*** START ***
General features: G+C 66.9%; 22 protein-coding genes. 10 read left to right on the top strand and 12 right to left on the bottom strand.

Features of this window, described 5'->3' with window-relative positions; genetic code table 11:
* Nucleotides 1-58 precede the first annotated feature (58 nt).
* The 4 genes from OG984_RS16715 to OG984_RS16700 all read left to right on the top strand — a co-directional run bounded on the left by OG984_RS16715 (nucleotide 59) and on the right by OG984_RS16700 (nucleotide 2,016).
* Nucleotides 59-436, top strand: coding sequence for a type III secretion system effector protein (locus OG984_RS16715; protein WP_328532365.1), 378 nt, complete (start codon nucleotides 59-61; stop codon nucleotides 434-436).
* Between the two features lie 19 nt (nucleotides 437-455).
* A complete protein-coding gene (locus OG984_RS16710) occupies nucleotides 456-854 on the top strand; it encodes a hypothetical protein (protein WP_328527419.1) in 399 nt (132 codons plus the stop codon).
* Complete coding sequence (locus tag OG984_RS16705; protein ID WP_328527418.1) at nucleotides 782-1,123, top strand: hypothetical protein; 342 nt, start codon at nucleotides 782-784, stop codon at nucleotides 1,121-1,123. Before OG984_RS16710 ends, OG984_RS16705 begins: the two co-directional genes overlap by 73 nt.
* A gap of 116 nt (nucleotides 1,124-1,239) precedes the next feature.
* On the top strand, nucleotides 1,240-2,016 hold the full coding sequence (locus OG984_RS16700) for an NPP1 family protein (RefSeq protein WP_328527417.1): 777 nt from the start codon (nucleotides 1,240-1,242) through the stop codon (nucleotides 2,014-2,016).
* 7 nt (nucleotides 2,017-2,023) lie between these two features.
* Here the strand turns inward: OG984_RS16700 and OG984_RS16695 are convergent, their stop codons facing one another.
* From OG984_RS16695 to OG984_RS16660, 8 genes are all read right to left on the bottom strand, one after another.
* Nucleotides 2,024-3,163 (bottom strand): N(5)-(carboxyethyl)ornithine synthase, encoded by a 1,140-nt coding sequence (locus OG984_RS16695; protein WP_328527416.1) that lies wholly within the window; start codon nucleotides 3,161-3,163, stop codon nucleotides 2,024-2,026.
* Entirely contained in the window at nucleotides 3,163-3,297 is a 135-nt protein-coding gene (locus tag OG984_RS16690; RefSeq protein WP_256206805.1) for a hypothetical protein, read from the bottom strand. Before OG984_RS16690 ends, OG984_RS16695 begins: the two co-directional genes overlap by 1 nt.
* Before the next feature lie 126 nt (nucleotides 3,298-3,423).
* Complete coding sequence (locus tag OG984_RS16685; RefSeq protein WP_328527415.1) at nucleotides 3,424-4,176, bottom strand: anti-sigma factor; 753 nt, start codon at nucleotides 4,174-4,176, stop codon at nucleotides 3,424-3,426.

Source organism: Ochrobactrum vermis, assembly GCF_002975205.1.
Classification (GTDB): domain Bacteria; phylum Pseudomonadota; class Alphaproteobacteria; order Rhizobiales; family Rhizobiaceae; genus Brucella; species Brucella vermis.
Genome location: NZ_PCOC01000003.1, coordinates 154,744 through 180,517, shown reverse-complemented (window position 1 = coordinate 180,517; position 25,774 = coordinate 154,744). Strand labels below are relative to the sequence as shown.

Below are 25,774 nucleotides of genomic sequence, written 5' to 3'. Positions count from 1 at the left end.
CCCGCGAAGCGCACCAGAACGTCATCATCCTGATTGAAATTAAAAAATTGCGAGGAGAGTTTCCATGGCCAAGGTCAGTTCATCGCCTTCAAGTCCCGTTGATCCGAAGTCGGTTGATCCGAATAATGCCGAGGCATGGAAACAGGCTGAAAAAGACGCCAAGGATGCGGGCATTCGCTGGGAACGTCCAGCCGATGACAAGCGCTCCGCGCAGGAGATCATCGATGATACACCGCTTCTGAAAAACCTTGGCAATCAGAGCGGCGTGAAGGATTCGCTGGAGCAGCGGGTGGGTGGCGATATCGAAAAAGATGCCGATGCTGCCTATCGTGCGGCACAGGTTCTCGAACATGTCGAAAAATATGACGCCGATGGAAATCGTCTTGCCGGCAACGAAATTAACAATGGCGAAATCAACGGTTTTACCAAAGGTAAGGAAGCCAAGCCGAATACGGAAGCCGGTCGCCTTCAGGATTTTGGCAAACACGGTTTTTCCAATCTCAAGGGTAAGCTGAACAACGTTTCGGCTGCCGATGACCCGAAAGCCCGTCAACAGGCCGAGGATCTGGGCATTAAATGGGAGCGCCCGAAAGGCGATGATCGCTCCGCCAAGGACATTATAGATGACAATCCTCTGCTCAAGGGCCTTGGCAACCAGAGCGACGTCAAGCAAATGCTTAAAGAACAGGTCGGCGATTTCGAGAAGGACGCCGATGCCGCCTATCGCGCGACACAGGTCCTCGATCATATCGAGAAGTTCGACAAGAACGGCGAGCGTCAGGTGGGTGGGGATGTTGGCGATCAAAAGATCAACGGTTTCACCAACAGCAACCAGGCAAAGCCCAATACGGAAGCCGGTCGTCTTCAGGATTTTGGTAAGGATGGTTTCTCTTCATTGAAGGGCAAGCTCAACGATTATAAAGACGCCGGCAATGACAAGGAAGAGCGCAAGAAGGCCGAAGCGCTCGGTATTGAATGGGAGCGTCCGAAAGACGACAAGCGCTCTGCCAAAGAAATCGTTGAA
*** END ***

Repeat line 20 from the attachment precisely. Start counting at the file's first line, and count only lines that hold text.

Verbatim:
Genome location: NZ_PCOC01000003.1, coordinates 154,744 through 180,517, shown reverse-complemented (window position 1 = coordinate 180,517; position 25,774 = coordinate 154,744). Strand labels below are relative to the sequence as shown.